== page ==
Nigeria's power sector privatisation will be completed by the second quarter of next year, the presidential task force said on Tuesday, later than previously promised as another key reform for Africa's most populous nation is delayed.
Nigeria holds the world's seventh largest gas reserves and is Africa's largest crude oil exporter but only produces enough electricity to power a medium-sized European city.
President Goodluck Jonathan unveiled power privatisation plans 15 months ago and it was pledged that state power generation and distribution assets would be sold off this year.
Jonathan has set out a 'transformation agenda' for Nigeria but plans to end fuel subsidies and reforms to the mainstay energy sector are locked in parliamentary dispute, while a sovereign wealth fund and next year's budget are delayed.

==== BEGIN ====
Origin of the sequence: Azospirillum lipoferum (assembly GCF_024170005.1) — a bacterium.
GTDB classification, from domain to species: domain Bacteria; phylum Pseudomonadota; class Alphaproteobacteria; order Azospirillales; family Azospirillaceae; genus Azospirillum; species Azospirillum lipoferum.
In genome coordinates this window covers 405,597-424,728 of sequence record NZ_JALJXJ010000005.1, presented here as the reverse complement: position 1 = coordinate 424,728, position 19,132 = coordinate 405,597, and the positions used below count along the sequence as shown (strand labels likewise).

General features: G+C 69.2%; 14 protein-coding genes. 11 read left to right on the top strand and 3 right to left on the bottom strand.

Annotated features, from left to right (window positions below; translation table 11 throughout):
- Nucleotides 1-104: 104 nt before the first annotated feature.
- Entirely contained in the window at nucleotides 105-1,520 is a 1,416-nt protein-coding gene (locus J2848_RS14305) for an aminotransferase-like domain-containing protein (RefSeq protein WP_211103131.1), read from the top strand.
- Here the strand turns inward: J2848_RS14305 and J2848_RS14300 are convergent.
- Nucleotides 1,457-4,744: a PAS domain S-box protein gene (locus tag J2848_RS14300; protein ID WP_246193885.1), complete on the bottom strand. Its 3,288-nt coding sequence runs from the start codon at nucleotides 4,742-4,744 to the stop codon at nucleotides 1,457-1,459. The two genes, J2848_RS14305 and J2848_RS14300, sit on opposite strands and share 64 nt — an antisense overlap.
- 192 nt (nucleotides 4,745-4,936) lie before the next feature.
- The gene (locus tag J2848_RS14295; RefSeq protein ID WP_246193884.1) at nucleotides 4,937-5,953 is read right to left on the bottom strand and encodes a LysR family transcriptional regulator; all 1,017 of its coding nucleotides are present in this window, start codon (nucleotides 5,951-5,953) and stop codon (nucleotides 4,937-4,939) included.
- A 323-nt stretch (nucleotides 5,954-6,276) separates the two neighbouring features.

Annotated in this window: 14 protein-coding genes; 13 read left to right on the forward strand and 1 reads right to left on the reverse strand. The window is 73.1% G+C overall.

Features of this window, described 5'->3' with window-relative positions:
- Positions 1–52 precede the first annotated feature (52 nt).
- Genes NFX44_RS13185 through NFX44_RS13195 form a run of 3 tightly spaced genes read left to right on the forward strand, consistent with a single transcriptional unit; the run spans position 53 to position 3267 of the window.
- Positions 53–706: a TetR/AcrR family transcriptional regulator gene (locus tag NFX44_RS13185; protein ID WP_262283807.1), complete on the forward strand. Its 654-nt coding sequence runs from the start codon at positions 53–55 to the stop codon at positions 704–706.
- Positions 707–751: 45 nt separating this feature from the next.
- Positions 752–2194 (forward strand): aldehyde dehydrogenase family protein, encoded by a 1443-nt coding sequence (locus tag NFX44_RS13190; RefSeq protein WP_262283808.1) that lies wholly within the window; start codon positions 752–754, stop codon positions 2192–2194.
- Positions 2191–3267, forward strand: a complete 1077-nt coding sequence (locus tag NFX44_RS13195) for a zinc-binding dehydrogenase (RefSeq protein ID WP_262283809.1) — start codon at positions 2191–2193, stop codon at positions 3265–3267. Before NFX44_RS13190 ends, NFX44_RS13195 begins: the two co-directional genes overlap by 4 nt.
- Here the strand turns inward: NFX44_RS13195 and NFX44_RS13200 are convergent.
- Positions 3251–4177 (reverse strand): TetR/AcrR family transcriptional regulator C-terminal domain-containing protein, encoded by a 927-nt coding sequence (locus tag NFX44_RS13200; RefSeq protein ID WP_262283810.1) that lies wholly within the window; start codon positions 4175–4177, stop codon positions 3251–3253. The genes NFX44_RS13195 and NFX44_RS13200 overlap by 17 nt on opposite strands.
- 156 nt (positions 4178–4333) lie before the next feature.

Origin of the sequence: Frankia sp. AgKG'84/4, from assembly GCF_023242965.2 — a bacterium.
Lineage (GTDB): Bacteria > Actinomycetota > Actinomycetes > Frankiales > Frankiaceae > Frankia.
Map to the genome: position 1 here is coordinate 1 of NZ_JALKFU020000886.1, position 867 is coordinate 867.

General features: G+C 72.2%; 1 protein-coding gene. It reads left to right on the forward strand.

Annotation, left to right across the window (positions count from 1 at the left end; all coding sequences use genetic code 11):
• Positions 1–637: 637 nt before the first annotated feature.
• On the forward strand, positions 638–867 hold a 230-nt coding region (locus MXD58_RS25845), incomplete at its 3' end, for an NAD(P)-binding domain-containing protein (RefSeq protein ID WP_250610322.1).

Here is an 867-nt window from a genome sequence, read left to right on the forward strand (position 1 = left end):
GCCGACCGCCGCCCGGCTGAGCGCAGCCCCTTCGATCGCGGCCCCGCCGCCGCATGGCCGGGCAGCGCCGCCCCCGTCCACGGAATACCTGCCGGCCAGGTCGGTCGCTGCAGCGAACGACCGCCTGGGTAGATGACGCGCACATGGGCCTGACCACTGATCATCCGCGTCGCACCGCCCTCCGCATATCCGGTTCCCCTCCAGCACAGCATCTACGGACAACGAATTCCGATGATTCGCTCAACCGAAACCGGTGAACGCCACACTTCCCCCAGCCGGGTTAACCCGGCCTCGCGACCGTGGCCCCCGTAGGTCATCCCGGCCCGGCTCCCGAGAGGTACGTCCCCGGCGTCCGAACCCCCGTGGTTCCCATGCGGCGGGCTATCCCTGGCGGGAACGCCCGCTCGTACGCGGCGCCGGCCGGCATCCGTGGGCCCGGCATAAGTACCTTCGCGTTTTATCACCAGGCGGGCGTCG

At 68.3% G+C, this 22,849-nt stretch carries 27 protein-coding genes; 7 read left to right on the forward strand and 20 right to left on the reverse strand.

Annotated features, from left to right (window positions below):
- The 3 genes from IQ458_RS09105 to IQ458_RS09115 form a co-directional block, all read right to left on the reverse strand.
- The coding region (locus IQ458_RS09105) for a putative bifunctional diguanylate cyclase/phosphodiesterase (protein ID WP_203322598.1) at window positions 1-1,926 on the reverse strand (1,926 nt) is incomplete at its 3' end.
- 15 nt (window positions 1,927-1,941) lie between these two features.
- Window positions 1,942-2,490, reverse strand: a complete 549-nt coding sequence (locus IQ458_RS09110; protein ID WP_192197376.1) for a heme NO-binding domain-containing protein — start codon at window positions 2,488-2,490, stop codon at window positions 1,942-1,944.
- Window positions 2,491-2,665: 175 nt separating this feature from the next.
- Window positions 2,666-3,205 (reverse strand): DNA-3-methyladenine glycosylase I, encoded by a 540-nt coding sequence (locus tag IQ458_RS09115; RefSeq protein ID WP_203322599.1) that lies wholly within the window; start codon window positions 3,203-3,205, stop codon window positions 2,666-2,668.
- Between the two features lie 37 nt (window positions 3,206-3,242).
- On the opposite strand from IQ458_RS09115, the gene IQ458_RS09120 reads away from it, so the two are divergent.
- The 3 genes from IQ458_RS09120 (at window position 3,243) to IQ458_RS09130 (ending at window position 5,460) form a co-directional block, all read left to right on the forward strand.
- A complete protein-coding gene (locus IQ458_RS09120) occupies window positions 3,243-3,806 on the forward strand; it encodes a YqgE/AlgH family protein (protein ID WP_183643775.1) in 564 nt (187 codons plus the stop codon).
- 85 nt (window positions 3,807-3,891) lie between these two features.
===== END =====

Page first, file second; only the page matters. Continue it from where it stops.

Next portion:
Power ministry officials said in June that four thermal and two hydro power plants and 11 electricity distribution firms would be sold by the first quarter of next year but this has been shifted back again.
"Nigeria expects to complete privatization of power sector by Q2 2012," Azu Obiaya, head of the regulation and transactions in the presidential task force on power, said at an industry conference in the commercial-hub Lagos.
He said Nigeria was hoping to produce 6,000 megawatts of power by the end of next year, up from the current 4,000 but still only scratching the surface of the 40,000 megawatts needed for a nation of around 150 million people.
Decades of Nigerian administrations have cashed-in on crude exports rather than investing in plants to refine fuel or developing gas for domestic consumption, which means diesel has to be imported at a huge cost for private generators.
Nigeria estimates it will need $10 billion a year of investment over the next decade to meet its energy needs.